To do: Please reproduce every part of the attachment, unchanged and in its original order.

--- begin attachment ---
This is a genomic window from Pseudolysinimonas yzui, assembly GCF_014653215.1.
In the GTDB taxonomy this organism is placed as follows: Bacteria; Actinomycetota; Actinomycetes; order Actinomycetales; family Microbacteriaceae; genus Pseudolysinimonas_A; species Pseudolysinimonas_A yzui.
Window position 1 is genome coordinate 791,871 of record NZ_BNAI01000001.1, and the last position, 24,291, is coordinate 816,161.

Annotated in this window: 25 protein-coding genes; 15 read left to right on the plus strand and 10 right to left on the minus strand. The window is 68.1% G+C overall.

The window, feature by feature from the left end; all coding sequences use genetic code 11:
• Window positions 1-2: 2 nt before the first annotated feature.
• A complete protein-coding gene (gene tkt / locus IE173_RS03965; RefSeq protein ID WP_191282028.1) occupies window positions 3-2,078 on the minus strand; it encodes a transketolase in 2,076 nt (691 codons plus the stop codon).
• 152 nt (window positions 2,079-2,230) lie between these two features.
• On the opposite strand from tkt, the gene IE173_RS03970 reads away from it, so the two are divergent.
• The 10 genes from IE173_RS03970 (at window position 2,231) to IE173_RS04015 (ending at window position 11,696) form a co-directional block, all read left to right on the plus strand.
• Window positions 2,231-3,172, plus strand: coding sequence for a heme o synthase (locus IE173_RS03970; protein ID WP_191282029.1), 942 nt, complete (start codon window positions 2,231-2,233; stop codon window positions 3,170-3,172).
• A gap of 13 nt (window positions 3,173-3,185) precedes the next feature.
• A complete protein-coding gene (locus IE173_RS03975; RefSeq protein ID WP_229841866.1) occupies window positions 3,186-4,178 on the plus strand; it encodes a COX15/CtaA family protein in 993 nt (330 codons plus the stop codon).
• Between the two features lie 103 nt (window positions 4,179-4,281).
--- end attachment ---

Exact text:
This is a genomic window from Pseudolysinimonas yzui, assembly GCF_014653215.1.
In the GTDB taxonomy this organism is placed as follows: Bacteria; Actinomycetota; Actinomycetes; order Actinomycetales; family Microbacteriaceae; genus Pseudolysinimonas_A; species Pseudolysinimonas_A yzui.
Window position 1 is genome coordinate 791,871 of record NZ_BNAI01000001.1, and the last position, 24,291, is coordinate 816,161.

Annotated in this window: 25 protein-coding genes; 15 read left to right on the plus strand and 10 right to left on the minus strand. The window is 68.1% G+C overall.

The window, feature by feature from the left end; all coding sequences use genetic code 11:
• Window positions 1-2: 2 nt before the first annotated feature.
• A complete protein-coding gene (gene tkt / locus IE173_RS03965; RefSeq protein ID WP_191282028.1) occupies window positions 3-2,078 on the minus strand; it encodes a transketolase in 2,076 nt (691 codons plus the stop codon).
• 152 nt (window positions 2,079-2,230) lie between these two features.
• On the opposite strand from tkt, the gene IE173_RS03970 reads away from it, so the two are divergent.
• The 10 genes from IE173_RS03970 (at window position 2,231) to IE173_RS04015 (ending at window position 11,696) form a co-directional block, all read left to right on the plus strand.
• Window positions 2,231-3,172, plus strand: coding sequence for a heme o synthase (locus IE173_RS03970; protein ID WP_191282029.1), 942 nt, complete (start codon window positions 2,231-2,233; stop codon window positions 3,170-3,172).
• A gap of 13 nt (window positions 3,173-3,185) precedes the next feature.
• A complete protein-coding gene (locus IE173_RS03975; RefSeq protein ID WP_229841866.1) occupies window positions 3,186-4,178 on the plus strand; it encodes a COX15/CtaA family protein in 993 nt (330 codons plus the stop codon).
• Between the two features lie 103 nt (window positions 4,179-4,281).